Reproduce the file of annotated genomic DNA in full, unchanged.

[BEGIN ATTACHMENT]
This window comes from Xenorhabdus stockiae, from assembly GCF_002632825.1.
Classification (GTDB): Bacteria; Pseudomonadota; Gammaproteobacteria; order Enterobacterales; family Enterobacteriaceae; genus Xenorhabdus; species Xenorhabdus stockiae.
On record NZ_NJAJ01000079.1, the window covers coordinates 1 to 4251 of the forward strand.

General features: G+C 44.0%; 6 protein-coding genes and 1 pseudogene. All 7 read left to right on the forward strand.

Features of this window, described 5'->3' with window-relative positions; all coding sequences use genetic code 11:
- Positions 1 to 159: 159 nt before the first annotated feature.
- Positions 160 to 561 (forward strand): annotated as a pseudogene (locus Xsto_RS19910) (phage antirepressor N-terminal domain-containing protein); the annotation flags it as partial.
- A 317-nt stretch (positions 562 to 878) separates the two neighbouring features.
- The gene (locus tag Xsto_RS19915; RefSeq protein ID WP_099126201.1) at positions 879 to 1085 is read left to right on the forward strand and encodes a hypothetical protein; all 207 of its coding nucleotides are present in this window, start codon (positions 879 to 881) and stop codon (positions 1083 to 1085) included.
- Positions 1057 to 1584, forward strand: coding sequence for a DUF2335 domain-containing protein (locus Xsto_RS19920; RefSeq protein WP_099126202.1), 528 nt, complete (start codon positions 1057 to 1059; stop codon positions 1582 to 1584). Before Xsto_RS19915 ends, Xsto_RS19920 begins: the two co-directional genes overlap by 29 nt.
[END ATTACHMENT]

This window comes from Xenorhabdus stockiae, from assembly GCF_002632825.1.
Classification (GTDB): Bacteria; Pseudomonadota; Gammaproteobacteria; order Enterobacterales; family Enterobacteriaceae; genus Xenorhabdus; species Xenorhabdus stockiae.
On record NZ_NJAJ01000079.1, the window covers coordinates 1 to 4251 of the forward strand.

General features: G+C 44.0%; 6 protein-coding genes and 1 pseudogene. All 7 read left to right on the forward strand.

Features of this window, described 5'->3' with window-relative positions; all coding sequences use genetic code 11:
- Positions 1 to 159: 159 nt before the first annotated feature.
- Positions 160 to 561 (forward strand): annotated as a pseudogene (locus Xsto_RS19910) (phage antirepressor N-terminal domain-containing protein); the annotation flags it as partial.
- A 317-nt stretch (positions 562 to 878) separates the two neighbouring features.
- The gene (locus tag Xsto_RS19915; RefSeq protein ID WP_099126201.1) at positions 879 to 1085 is read left to right on the forward strand and encodes a hypothetical protein; all 207 of its coding nucleotides are present in this window, start codon (positions 879 to 881) and stop codon (positions 1083 to 1085) included.
- Positions 1057 to 1584, forward strand: coding sequence for a DUF2335 domain-containing protein (locus Xsto_RS19920; RefSeq protein WP_099126202.1), 528 nt, complete (start codon positions 1057 to 1059; stop codon positions 1582 to 1584). Before Xsto_RS19915 ends, Xsto_RS19920 begins: the two co-directional genes overlap by 29 nt.